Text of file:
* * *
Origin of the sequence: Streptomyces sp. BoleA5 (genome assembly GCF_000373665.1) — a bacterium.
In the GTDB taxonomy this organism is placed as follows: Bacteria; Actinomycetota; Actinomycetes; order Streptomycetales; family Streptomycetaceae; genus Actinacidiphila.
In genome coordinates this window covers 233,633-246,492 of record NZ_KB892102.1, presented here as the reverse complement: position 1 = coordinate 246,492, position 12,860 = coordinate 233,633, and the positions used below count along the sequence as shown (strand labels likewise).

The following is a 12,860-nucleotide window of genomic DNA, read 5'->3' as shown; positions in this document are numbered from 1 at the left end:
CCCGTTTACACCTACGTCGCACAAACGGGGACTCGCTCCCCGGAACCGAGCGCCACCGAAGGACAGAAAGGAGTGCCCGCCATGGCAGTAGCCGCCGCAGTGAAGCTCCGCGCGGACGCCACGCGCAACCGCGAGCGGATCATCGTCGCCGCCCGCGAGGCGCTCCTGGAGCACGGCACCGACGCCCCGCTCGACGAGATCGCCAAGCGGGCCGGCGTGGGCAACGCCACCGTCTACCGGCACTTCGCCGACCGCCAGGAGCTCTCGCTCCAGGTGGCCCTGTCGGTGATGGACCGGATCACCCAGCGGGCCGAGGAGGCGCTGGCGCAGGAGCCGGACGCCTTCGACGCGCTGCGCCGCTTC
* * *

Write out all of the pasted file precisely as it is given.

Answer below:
Origin of the sequence: Streptomyces sp. BoleA5 (genome assembly GCF_000373665.1) — a bacterium.
In the GTDB taxonomy this organism is placed as follows: Bacteria; Actinomycetota; Actinomycetes; order Streptomycetales; family Streptomycetaceae; genus Actinacidiphila.
In genome coordinates this window covers 233,633-246,492 of record NZ_KB892102.1, presented here as the reverse complement: position 1 = coordinate 246,492, position 12,860 = coordinate 233,633, and the positions used below count along the sequence as shown (strand labels likewise).

The following is a 12,860-nucleotide window of genomic DNA, read 5'->3' as shown; positions in this document are numbered from 1 at the left end:
CCCGTTTACACCTACGTCGCACAAACGGGGACTCGCTCCCCGGAACCGAGCGCCACCGAAGGACAGAAAGGAGTGCCCGCCATGGCAGTAGCCGCCGCAGTGAAGCTCCGCGCGGACGCCACGCGCAACCGCGAGCGGATCATCGTCGCCGCCCGCGAGGCGCTCCTGGAGCACGGCACCGACGCCCCGCTCGACGAGATCGCCAAGCGGGCCGGCGTGGGCAACGCCACCGTCTACCGGCACTTCGCCGACCGCCAGGAGCTCTCGCTCCAGGTGGCCCTGTCGGTGATGGACCGGATCACCCAGCGGGCCGAGGAGGCGCTGGCGCAGGAGCCGGACGCCTTCGACGCGCTGCGCCGCTTC